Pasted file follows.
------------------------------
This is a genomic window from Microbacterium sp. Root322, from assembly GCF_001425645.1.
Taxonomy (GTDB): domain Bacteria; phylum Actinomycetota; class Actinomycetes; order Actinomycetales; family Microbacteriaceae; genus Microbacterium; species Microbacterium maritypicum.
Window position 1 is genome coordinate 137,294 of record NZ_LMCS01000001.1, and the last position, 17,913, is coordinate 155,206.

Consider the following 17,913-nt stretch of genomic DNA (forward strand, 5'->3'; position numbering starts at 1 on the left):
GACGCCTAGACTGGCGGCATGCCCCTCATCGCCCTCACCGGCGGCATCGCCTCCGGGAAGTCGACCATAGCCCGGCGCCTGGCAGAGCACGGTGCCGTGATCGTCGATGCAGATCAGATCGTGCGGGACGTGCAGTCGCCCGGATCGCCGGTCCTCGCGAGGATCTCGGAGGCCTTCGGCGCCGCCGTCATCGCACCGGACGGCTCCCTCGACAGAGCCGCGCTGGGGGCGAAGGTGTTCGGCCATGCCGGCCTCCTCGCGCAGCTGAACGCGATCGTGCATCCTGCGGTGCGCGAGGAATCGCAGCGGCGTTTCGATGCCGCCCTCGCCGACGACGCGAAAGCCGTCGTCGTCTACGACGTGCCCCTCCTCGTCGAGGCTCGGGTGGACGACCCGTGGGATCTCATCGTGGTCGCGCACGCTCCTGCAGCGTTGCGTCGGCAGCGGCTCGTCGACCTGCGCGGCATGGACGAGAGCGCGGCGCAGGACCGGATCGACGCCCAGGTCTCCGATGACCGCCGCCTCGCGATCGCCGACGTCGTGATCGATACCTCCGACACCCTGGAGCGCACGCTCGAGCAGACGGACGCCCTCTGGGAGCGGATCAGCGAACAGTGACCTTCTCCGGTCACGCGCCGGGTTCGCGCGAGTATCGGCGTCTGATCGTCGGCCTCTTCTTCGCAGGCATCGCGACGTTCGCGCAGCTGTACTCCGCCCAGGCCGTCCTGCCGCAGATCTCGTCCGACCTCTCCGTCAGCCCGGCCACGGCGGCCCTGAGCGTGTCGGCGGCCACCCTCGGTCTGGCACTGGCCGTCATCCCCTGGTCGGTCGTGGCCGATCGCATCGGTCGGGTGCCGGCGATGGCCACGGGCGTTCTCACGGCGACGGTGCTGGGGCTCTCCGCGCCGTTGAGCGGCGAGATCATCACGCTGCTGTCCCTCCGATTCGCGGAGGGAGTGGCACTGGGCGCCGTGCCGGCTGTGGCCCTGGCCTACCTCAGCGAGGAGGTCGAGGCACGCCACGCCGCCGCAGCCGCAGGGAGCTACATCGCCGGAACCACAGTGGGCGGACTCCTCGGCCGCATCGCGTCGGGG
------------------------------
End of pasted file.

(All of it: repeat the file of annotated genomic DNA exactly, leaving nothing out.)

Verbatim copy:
This is a genomic window from Microbacterium sp. Root322, from assembly GCF_001425645.1.
Taxonomy (GTDB): domain Bacteria; phylum Actinomycetota; class Actinomycetes; order Actinomycetales; family Microbacteriaceae; genus Microbacterium; species Microbacterium maritypicum.
Window position 1 is genome coordinate 137,294 of record NZ_LMCS01000001.1, and the last position, 17,913, is coordinate 155,206.

Consider the following 17,913-nt stretch of genomic DNA (forward strand, 5'->3'; position numbering starts at 1 on the left):
GACGCCTAGACTGGCGGCATGCCCCTCATCGCCCTCACCGGCGGCATCGCCTCCGGGAAGTCGACCATAGCCCGGCGCCTGGCAGAGCACGGTGCCGTGATCGTCGATGCAGATCAGATCGTGCGGGACGTGCAGTCGCCCGGATCGCCGGTCCTCGCGAGGATCTCGGAGGCCTTCGGCGCCGCCGTCATCGCACCGGACGGCTCCCTCGACAGAGCCGCGCTGGGGGCGAAGGTGTTCGGCCATGCCGGCCTCCTCGCGCAGCTGAACGCGATCGTGCATCCTGCGGTGCGCGAGGAATCGCAGCGGCGTTTCGATGCCGCCCTCGCCGACGACGCGAAAGCCGTCGTCGTCTACGACGTGCCCCTCCTCGTCGAGGCTCGGGTGGACGACCCGTGGGATCTCATCGTGGTCGCGCACGCTCCTGCAGCGTTGCGTCGGCAGCGGCTCGTCGACCTGCGCGGCATGGACGAGAGCGCGGCGCAGGACCGGATCGACGCCCAGGTCTCCGATGACCGCCGCCTCGCGATCGCCGACGTCGTGATCGATACCTCCGACACCCTGGAGCGCACGCTCGAGCAGACGGACGCCCTCTGGGAGCGGATCAGCGAACAGTGACCTTCTCCGGTCACGCGCCGGGTTCGCGCGAGTATCGGCGTCTGATCGTCGGCCTCTTCTTCGCAGGCATCGCGACGTTCGCGCAGCTGTACTCCGCCCAGGCCGTCCTGCCGCAGATCTCGTCCGACCTCTCCGTCAGCCCGGCCACGGCGGCCCTGAGCGTGTCGGCGGCCACCCTCGGTCTGGCACTGGCCGTCATCCCCTGGTCGGTCGTGGCCGATCGCATCGGTCGGGTGCCGGCGATGGCCACGGGCGTTCTCACGGCGACGGTGCTGGGGCTCTCCGCGCCGTTGAGCGGCGAGATCATCACGCTGCTGTCCCTCCGATTCGCGGAGGGAGTGGCACTGGGCGCCGTGCCGGCTGTGGCCCTGGCCTACCTCAGCGAGGAGGTCGAGGCACGCCACGCCGCCGCAGCCGCAGGGAGCTACATCGCCGGAACCACAGTGGGCGGACTCCTCGGCCGCATCGCGTCGGGG